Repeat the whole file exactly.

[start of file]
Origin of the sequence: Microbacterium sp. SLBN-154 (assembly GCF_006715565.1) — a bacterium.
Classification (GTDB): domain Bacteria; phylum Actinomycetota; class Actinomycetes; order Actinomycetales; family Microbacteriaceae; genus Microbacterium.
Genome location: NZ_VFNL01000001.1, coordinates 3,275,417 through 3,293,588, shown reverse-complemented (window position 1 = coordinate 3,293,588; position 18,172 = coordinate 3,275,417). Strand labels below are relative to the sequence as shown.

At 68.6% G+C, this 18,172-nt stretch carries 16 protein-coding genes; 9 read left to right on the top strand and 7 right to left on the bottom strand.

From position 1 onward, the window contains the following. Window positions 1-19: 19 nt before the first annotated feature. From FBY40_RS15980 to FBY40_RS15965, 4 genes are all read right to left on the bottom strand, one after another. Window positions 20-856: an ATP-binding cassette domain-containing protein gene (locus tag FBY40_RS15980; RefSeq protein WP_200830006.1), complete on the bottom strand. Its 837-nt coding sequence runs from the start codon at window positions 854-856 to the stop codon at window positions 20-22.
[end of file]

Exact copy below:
Origin of the sequence: Microbacterium sp. SLBN-154 (assembly GCF_006715565.1) — a bacterium.
Classification (GTDB): domain Bacteria; phylum Actinomycetota; class Actinomycetes; order Actinomycetales; family Microbacteriaceae; genus Microbacterium.
Genome location: NZ_VFNL01000001.1, coordinates 3,275,417 through 3,293,588, shown reverse-complemented (window position 1 = coordinate 3,293,588; position 18,172 = coordinate 3,275,417). Strand labels below are relative to the sequence as shown.

At 68.6% G+C, this 18,172-nt stretch carries 16 protein-coding genes; 9 read left to right on the top strand and 7 right to left on the bottom strand.

From position 1 onward, the window contains the following. Window positions 1-19: 19 nt before the first annotated feature. From FBY40_RS15980 to FBY40_RS15965, 4 genes are all read right to left on the bottom strand, one after another. Window positions 20-856: an ATP-binding cassette domain-containing protein gene (locus tag FBY40_RS15980; RefSeq protein WP_200830006.1), complete on the bottom strand. Its 837-nt coding sequence runs from the start codon at window positions 854-856 to the stop codon at window positions 20-22.